A compact, self-contained sensor recorded and transmitted brain activity data wirelessly for more than a year in early stage animal tests, according to a study funded by the National Institutes of Health. In addition to allowing for more natural studies of brain activity in moving subjects, this implantable device represents a potential major step toward cord-free control of advanced prosthetics that move with the power of thought. The report is in the the Journal of Neural Engineering.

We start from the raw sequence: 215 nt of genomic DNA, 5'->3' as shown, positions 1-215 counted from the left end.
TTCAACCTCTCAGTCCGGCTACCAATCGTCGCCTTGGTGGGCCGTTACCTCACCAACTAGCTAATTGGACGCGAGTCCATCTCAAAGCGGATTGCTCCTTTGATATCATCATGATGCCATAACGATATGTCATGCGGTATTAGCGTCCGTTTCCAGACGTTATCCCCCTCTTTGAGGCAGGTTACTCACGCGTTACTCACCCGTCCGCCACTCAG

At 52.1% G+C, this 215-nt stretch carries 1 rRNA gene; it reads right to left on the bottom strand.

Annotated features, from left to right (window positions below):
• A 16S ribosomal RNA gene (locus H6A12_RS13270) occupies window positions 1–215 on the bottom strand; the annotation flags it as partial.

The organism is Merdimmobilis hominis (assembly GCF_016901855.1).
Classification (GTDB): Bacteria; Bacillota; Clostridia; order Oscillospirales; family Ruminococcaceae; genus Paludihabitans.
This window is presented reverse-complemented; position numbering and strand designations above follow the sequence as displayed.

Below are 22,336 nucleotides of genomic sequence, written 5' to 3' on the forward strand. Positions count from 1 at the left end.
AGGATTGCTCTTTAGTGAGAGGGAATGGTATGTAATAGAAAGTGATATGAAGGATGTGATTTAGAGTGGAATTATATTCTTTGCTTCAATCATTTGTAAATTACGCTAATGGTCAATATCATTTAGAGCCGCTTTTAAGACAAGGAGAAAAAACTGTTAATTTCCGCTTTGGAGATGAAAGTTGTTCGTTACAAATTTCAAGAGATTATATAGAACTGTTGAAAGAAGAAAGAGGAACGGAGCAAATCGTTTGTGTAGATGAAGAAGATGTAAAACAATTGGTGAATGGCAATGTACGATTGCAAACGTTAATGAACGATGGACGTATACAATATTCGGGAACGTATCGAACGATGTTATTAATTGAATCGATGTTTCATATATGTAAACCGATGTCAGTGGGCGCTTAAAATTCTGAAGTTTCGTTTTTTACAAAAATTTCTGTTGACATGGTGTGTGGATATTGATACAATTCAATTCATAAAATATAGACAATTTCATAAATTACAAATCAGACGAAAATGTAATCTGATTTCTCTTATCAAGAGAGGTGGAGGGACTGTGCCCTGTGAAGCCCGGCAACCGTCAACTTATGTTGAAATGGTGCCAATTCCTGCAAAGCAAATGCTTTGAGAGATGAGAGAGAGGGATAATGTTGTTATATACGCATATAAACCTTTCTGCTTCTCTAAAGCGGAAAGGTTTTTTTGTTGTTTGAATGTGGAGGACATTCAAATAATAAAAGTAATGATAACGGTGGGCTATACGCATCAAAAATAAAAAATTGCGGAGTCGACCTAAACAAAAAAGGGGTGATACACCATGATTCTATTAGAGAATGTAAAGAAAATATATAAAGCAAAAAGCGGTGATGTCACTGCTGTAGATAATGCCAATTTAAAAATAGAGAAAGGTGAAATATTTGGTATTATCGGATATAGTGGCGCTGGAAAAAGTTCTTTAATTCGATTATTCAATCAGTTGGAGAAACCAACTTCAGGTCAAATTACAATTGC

Scientists at the University of Edinburgh have identified a protein crucial for maintaining the health and function of the segment of nerve fibres that controls transmission of messages within the brain.The study, published in the journal Neuron, could help direct research into neuro-degenerative disorders, in which electrical impulses from the brain are disrupted. This can lead to inability to control movement, causing muscles to waste away.